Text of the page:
In the shadows sits Envy, one of the puppeteers behind the war.
Back at the base, the soldiers celebrate the end of the war. One by one soldiers introduce themselves to Roy, and when asked they reply that they were in Roy’s battalion. Roy laments that, even after such a long time on the battlefield, he did not even know the name of the soldiers who supported him, let alone the Ishbalans who he killed. The soldiers tell him that he had already done enough – he was always at the front line helping them, and it was only because of him that they were still alive. To them he was a hero, and it was because of him that so many survived. In reply Roy thanks them for surviving. Roy discusses his ideal and uselessness with Maes, who tells him that the only way to protect the country is to stand at the top.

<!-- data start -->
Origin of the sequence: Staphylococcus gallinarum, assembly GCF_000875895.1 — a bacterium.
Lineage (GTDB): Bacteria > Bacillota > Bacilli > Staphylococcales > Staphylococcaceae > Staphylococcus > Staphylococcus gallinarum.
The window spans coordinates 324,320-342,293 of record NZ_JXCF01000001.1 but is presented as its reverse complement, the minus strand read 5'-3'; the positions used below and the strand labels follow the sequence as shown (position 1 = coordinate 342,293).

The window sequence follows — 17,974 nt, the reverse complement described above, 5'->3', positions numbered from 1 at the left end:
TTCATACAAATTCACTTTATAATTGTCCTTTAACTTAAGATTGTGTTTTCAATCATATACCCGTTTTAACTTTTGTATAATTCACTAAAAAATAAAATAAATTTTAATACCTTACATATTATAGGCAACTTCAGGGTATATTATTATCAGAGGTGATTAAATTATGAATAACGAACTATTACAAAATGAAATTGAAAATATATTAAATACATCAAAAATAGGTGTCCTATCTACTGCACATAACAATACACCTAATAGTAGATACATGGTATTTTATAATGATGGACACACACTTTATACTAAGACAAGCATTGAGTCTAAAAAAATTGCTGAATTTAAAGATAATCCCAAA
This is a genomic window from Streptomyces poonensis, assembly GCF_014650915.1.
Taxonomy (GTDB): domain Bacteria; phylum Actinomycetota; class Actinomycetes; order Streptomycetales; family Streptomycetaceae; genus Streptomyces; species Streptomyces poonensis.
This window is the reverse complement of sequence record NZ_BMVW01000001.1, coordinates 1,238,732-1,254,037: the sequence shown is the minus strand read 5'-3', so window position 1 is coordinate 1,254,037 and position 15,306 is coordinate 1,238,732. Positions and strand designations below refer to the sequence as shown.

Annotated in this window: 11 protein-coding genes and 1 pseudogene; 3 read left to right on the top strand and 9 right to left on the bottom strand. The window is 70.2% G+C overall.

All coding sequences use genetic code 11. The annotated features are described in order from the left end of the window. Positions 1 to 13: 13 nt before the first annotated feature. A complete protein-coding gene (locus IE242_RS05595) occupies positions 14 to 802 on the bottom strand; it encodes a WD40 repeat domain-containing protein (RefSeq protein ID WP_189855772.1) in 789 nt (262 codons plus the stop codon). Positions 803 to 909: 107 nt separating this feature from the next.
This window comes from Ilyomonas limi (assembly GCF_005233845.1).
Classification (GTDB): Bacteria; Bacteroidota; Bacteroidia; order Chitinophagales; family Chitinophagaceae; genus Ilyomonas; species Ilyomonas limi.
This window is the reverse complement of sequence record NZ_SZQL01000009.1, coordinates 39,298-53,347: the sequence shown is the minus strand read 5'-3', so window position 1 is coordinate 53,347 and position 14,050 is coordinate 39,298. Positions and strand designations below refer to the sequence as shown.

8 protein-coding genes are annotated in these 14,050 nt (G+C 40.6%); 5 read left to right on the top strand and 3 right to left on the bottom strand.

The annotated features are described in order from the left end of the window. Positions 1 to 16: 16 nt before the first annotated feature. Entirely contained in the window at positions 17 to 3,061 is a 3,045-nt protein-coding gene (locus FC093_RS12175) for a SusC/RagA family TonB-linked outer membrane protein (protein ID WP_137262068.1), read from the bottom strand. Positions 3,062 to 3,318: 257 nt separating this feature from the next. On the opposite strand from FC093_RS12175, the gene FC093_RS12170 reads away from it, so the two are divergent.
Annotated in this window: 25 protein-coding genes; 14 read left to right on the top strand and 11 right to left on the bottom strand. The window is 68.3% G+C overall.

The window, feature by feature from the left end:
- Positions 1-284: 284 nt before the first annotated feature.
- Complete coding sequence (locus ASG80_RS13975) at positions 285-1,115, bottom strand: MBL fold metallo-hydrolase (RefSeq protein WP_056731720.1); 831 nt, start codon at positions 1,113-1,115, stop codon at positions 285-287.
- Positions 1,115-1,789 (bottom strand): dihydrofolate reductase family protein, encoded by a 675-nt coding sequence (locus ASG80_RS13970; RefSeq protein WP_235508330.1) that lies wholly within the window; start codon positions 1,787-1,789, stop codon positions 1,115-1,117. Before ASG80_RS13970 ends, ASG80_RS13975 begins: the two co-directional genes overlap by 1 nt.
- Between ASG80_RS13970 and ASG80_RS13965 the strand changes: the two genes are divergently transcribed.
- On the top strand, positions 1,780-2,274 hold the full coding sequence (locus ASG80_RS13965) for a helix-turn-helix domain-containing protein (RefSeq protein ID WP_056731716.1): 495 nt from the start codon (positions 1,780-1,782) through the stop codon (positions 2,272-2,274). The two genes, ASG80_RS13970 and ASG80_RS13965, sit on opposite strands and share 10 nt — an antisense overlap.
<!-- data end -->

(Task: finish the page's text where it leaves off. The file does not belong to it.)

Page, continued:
When asked to return the Philosopher’s Stone, Kimberly swallows it and kills everyone who knew he has it. Envy, who sat in the shadow, praises the Kimberly for doing well.
Roy finds Liza Hawkeye sitting in front of a grave, a grave she made for an abandoned Ishballan child. They talk about the war, and Liza laments what she has done to aid in the killing of innocents. She asks Roy to burn her back, which holds the secret to Roy’s flame alchemy. Roy refuses to burn her, and says that it’s ironic, so used to burning people did he get during the war.
Back at Amestris, Roy begins to find the people who cares about their subordinate, people who share his ideals and people who he needs to reach the top. Liza also joins him, and Roy makes her his second-in-command – “I wish you to protect my back; do you understand? I give you my back, and that means that at any time you can shoot me in the back. If I ever stray from the right path, shoot me with your own hands. You have that right.”